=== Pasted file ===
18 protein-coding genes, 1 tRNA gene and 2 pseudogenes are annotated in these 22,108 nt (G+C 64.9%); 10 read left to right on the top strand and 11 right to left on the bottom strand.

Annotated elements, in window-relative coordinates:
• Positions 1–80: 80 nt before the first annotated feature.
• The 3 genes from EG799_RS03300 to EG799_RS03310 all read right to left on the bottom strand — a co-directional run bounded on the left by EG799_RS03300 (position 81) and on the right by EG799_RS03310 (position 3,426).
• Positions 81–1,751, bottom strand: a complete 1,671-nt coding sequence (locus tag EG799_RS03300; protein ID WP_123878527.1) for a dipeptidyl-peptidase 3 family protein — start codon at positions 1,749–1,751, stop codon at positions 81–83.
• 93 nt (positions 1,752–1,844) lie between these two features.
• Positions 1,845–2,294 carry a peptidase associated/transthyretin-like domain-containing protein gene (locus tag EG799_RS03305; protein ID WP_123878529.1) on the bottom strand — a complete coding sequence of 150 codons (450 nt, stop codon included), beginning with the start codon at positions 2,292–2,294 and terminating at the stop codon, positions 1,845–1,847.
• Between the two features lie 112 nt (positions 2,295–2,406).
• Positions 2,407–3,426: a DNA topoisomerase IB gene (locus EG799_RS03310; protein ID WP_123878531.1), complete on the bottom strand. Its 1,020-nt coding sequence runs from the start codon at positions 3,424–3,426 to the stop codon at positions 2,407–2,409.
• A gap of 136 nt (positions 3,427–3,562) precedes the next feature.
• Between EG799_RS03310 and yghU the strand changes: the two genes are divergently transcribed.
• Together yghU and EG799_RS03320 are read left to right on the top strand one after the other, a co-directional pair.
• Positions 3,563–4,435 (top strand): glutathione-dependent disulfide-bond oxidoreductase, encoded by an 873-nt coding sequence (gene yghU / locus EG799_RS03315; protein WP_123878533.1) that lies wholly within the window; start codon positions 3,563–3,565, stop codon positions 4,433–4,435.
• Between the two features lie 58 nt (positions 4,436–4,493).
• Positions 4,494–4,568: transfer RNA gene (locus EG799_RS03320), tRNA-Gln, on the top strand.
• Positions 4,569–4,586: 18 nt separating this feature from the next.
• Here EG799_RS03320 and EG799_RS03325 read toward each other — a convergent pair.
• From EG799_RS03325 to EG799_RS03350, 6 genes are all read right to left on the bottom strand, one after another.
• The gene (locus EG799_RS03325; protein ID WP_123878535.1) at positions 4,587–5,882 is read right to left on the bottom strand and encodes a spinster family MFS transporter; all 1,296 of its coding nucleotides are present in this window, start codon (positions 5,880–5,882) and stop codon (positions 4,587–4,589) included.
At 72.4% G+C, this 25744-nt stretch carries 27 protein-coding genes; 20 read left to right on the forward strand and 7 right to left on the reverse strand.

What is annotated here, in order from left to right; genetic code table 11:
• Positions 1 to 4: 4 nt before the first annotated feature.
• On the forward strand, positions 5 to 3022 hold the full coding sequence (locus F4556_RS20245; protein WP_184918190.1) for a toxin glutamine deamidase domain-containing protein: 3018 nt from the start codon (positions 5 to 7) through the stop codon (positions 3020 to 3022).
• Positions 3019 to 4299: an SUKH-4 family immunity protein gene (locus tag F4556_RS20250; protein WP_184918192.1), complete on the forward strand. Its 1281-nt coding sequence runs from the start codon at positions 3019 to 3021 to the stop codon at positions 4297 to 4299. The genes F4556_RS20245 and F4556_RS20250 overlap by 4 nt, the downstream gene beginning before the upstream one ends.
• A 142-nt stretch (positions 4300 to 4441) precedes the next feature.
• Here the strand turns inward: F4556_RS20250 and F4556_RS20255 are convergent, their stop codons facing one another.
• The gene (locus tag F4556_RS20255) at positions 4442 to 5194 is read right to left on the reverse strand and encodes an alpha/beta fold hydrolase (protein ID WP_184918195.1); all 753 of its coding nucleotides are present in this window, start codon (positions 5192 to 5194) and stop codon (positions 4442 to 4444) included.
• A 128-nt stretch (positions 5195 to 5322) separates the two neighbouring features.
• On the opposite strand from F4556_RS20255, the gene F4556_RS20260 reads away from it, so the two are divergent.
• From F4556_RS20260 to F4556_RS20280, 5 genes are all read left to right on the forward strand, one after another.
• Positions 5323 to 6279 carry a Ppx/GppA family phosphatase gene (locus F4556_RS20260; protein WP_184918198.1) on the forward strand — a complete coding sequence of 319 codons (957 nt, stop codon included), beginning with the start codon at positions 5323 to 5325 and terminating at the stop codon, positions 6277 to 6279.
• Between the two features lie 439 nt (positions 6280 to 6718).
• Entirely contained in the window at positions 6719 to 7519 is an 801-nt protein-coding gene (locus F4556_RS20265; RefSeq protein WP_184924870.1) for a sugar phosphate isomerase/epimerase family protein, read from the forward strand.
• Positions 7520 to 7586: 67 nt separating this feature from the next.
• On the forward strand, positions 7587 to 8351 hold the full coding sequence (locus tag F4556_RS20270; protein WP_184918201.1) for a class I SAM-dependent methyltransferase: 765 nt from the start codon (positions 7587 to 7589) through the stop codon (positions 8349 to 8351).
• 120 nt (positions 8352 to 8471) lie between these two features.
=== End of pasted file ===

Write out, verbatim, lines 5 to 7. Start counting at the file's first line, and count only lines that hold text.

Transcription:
• Positions 81–1,751, bottom strand: a complete 1,671-nt coding sequence (locus tag EG799_RS03300; protein ID WP_123878527.1) for a dipeptidyl-peptidase 3 family protein — start codon at positions 1,749–1,751, stop codon at positions 81–83.
• 93 nt (positions 1,752–1,844) lie between these two features.
• Positions 1,845–2,294 carry a peptidase associated/transthyretin-like domain-containing protein gene (locus tag EG799_RS03305; protein ID WP_123878529.1) on the bottom strand — a complete coding sequence of 150 codons (450 nt, stop codon included), beginning with the start codon at positions 2,292–2,294 and terminating at the stop codon, positions 1,845–1,847.